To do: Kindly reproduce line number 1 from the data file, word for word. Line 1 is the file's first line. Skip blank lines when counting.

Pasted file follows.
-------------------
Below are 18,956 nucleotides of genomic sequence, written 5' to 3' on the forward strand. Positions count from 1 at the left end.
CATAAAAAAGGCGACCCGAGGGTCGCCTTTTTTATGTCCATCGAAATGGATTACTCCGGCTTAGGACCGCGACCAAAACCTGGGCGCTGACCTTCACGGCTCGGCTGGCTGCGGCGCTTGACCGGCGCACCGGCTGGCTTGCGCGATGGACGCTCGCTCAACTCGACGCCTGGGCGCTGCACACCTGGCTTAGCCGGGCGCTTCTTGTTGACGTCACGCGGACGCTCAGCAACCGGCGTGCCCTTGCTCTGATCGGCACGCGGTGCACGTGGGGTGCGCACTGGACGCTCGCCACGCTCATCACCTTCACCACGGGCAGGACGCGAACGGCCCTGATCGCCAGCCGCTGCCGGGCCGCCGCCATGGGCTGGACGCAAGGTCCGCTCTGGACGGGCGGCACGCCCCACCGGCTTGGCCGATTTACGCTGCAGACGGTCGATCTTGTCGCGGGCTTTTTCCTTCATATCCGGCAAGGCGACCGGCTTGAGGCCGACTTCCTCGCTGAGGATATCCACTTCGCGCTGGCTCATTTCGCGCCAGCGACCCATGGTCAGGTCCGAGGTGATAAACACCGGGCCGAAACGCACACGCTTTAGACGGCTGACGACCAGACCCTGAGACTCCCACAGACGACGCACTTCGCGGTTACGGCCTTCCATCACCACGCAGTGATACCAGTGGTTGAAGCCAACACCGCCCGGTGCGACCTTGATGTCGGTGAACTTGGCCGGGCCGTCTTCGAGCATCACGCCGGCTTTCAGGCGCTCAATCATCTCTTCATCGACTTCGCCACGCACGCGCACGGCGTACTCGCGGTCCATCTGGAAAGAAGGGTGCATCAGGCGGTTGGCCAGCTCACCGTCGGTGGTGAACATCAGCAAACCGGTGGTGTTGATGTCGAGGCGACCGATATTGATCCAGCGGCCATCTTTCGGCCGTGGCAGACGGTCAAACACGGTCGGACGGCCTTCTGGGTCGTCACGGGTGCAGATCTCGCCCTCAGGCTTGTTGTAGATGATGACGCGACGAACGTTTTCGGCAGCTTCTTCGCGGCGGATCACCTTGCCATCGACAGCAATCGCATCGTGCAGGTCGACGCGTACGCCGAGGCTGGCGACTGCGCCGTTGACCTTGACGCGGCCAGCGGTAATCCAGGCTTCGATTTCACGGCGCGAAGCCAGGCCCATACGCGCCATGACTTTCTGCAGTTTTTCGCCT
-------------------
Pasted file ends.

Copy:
Below are 18,956 nucleotides of genomic sequence, written 5' to 3' on the forward strand. Positions count from 1 at the left end.